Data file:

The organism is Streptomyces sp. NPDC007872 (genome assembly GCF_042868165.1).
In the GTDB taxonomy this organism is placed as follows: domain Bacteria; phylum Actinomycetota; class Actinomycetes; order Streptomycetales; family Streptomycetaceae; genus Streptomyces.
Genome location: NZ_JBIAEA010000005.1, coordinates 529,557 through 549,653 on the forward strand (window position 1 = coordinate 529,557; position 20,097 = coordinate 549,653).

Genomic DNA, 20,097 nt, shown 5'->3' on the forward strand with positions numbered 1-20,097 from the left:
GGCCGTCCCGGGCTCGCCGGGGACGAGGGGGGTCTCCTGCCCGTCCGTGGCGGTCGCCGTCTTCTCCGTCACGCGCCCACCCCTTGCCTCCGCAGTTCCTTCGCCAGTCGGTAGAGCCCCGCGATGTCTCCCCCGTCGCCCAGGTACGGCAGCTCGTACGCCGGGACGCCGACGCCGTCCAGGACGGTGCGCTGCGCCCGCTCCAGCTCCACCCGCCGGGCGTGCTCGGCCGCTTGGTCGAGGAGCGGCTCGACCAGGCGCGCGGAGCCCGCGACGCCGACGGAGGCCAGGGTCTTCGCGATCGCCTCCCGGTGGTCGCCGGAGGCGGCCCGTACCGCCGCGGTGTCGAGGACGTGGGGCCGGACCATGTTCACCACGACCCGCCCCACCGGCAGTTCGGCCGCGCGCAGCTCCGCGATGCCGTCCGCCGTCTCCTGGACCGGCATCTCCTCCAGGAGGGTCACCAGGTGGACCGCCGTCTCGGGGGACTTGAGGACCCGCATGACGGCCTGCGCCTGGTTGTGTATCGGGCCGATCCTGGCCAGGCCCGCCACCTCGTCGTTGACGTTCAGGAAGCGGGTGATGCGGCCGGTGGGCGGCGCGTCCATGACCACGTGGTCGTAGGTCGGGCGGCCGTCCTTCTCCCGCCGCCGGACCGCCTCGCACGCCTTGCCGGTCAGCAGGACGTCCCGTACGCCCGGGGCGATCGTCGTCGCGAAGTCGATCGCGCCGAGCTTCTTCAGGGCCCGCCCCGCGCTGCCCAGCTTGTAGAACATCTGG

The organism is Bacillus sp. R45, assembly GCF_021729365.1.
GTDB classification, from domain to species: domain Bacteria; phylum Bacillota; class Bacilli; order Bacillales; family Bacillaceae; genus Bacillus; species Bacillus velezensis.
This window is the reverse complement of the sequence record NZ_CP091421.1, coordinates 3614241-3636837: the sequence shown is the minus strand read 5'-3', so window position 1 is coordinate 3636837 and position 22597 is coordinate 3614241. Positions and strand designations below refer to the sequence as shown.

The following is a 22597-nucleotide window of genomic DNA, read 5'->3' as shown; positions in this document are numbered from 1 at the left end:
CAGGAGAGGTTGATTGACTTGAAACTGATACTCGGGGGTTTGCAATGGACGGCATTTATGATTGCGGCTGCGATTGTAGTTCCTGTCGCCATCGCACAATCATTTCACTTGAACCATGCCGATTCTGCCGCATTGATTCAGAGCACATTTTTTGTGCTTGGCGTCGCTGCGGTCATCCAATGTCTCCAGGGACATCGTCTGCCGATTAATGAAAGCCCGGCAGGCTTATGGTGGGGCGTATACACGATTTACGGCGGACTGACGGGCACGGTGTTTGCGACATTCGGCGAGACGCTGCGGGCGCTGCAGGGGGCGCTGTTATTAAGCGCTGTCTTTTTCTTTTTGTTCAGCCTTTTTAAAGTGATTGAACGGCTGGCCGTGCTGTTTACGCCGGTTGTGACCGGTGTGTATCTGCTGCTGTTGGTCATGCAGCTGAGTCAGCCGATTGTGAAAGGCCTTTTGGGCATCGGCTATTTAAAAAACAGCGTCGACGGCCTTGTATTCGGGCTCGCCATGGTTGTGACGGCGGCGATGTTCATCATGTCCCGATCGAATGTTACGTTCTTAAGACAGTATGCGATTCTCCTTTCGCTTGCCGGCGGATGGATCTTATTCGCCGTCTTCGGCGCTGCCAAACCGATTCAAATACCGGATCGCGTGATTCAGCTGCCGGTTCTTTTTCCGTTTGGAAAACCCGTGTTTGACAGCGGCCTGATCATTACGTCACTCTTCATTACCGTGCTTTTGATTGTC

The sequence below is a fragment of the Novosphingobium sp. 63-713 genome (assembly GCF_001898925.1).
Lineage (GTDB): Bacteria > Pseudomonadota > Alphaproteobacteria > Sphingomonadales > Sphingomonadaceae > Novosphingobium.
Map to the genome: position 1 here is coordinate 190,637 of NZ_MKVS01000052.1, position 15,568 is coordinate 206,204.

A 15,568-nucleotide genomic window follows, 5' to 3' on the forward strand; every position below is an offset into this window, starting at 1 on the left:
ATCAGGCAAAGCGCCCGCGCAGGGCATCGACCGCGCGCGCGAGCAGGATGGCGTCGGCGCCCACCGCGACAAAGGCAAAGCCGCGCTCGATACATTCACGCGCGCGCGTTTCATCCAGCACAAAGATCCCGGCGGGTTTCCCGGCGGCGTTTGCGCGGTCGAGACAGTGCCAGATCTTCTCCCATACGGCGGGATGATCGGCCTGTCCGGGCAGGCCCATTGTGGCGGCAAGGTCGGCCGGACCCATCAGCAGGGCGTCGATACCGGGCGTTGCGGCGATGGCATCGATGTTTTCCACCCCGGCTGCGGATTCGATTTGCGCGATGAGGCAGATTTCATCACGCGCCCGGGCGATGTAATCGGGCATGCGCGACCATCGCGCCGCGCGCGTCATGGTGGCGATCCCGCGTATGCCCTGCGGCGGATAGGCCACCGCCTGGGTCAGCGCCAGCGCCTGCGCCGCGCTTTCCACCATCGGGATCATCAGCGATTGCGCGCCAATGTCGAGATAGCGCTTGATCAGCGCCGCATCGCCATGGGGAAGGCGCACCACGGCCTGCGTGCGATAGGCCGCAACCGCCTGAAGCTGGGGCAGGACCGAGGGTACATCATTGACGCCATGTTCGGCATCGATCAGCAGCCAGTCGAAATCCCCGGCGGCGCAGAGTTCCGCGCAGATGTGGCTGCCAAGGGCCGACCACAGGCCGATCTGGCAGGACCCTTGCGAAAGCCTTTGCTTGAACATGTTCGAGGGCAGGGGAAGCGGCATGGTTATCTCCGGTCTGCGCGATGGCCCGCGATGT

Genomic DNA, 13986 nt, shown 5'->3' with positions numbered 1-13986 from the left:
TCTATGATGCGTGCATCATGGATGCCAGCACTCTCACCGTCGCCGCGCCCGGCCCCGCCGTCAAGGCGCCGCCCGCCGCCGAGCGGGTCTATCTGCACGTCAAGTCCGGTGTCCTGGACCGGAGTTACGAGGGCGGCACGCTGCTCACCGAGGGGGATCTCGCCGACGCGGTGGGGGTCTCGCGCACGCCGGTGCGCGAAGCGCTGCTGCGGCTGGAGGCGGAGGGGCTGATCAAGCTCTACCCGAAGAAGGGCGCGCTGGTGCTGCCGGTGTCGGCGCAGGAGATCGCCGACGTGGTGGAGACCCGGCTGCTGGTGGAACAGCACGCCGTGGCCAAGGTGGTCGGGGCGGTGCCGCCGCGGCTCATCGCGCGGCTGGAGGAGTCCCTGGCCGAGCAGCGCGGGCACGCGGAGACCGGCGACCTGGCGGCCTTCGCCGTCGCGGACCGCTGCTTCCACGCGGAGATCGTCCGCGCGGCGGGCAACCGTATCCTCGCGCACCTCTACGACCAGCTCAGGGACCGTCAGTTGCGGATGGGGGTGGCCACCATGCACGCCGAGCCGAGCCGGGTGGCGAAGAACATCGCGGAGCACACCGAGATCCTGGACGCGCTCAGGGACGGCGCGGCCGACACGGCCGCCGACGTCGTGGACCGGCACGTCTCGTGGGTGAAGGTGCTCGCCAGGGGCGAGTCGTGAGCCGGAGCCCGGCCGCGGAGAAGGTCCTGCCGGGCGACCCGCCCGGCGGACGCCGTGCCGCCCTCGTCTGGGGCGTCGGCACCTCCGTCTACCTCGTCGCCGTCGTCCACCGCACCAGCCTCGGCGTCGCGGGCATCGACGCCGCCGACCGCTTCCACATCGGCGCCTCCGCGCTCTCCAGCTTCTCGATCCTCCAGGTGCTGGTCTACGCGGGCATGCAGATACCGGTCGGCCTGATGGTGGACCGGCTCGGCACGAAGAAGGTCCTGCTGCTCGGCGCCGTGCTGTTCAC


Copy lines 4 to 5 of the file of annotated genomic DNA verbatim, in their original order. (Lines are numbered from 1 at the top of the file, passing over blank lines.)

Genomic DNA, 20,097 nt, shown 5'->3' on the forward strand with positions numbered 1-20,097 from the left:
GGCCGTCCCGGGCTCGCCGGGGACGAGGGGGGTCTCCTGCCCGTCCGTGGCGGTCGCCGTCTTCTCCGTCACGCGCCCACCCCTTGCCTCCGCAGTTCCTTCGCCAGTCGGTAGAGCCCCGCGATGTCTCCCCCGTCGCCCAGGTACGGCAGCTCGTACGCCGGGACGCCGACGCCGTCCAGGACGGTGCGCTGCGCCCGCTCCAGCTCCACCCGCCGGGCGTGCTCGGCCGCTTGGTCGAGGAGCGGCTCGACCAGGCGCGCGGAGCCCGCGACGCCGACGGAGGCCAGGGTCTTCGCGATCGCCTCCCGGTGGTCGCCGGAGGCGGCCCGTACCGCCGCGGTGTCGAGGACGTGGGGCCGGACCATGTTCACCACGACCCGCCCCACCGGCAGTTCGGCCGCGCGCAGCTCCGCGATGCCGTCCGCCGTCTCCTGGACCGGCATCTCCTCCAGGAGGGTCACCAGGTGGACCGCCGTCTCGGGGGACTTGAGGACCCGCATGACGGCCTGCGCCTGGTTGTGTATCGGGCCGATCCTGGCCAGGCCCGCCACCTCGTCGTTGACGTTCAGGAAGCGGGTGATGCGGCCGGTGGGCGGCGCGTCCATGACCACGTGGTCGTAGGTCGGGCGGCCGTCCTTCTCCCGCCGCCGGACCGCCTCGCACGCCTTGCCGGTCAGCAGGACGTCCCGTACGCCCGGGGCGATCGTCGTCGCGAAGTCGATCGCGCCGAGCTTCTTCAGGGCCCGCCCCGCGCTGCCCAGCTTGTAGAACATCTGG